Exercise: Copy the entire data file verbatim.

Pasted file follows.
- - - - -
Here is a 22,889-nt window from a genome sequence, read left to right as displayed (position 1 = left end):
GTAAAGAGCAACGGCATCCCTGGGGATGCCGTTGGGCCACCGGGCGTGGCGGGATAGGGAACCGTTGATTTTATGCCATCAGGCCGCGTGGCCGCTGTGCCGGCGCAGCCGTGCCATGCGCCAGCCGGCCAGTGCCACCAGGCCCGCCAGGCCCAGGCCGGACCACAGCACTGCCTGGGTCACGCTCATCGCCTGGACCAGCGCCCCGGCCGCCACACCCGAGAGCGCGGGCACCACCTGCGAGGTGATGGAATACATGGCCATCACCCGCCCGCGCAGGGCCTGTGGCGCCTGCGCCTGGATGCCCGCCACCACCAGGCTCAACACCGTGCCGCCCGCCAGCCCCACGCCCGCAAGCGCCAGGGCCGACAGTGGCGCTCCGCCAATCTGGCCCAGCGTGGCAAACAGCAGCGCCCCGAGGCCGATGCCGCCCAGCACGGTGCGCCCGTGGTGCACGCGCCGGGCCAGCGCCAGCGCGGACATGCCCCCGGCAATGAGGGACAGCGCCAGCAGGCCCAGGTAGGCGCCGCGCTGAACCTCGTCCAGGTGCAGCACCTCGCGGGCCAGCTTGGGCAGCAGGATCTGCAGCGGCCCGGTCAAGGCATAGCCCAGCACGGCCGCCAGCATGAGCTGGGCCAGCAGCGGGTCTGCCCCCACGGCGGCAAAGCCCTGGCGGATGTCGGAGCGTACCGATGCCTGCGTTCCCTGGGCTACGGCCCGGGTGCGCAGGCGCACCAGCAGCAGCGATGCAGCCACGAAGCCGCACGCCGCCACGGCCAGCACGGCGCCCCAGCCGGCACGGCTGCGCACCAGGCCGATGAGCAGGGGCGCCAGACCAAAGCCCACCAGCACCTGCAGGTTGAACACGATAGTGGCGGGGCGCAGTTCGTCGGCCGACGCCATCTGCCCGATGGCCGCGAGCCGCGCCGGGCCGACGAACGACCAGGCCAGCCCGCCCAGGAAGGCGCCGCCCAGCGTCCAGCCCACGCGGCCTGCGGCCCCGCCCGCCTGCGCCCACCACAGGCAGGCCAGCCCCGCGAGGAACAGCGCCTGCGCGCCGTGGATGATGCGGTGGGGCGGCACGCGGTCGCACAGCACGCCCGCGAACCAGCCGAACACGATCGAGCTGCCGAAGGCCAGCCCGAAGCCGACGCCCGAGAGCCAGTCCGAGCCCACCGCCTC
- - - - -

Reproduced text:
Here is a 22,889-nt window from a genome sequence, read left to right as displayed (position 1 = left end):
GTAAAGAGCAACGGCATCCCTGGGGATGCCGTTGGGCCACCGGGCGTGGCGGGATAGGGAACCGTTGATTTTATGCCATCAGGCCGCGTGGCCGCTGTGCCGGCGCAGCCGTGCCATGCGCCAGCCGGCCAGTGCCACCAGGCCCGCCAGGCCCAGGCCGGACCACAGCACTGCCTGGGTCACGCTCATCGCCTGGACCAGCGCCCCGGCCGCCACACCCGAGAGCGCGGGCACCACCTGCGAGGTGATGGAATACATGGCCATCACCCGCCCGCGCAGGGCCTGTGGCGCCTGCGCCTGGATGCCCGCCACCACCAGGCTCAACACCGTGCCGCCCGCCAGCCCCACGCCCGCAAGCGCCAGGGCCGACAGTGGCGCTCCGCCAATCTGGCCCAGCGTGGCAAACAGCAGCGCCCCGAGGCCGATGCCGCCCAGCACGGTGCGCCCGTGGTGCACGCGCCGGGCCAGCGCCAGCGCGGACATGCCCCCGGCAATGAGGGACAGCGCCAGCAGGCCCAGGTAGGCGCCGCGCTGAACCTCGTCCAGGTGCAGCACCTCGCGGGCCAGCTTGGGCAGCAGGATCTGCAGCGGCCCGGTCAAGGCATAGCCCAGCACGGCCGCCAGCATGAGCTGGGCCAGCAGCGGGTCTGCCCCCACGGCGGCAAAGCCCTGGCGGATGTCGGAGCGTACCGATGCCTGCGTTCCCTGGGCTACGGCCCGGGTGCGCAGGCGCACCAGCAGCAGCGATGCAGCCACGAAGCCGCACGCCGCCACGGCCAGCACGGCGCCCCAGCCGGCACGGCTGCGCACCAGGCCGATGAGCAGGGGCGCCAGACCAAAGCCCACCAGCACCTGCAGGTTGAACACGATAGTGGCGGGGCGCAGTTCGTCGGCCGACGCCATCTGCCCGATGGCCGCGAGCCGCGCCGGGCCGACGAACGACCAGGCCAGCCCGCCCAGGAAGGCGCCGCCCAGCGTCCAGCCCACGCGGCCTGCGGCCCCGCCCGCCTGCGCCCACCACAGGCAGGCCAGCCCCGCGAGGAACAGCGCCTGCGCGCCGTGGATGATGCGGTGGGGCGGCACGCGGTCGCACAGCACGCCCGCGAACCAGCCGAACACGATCGAGCTGCCGAAGGCCAGCCCGAAGCCGACGCCCGAGAGCCAGTCCGAGCCCACCGCCTC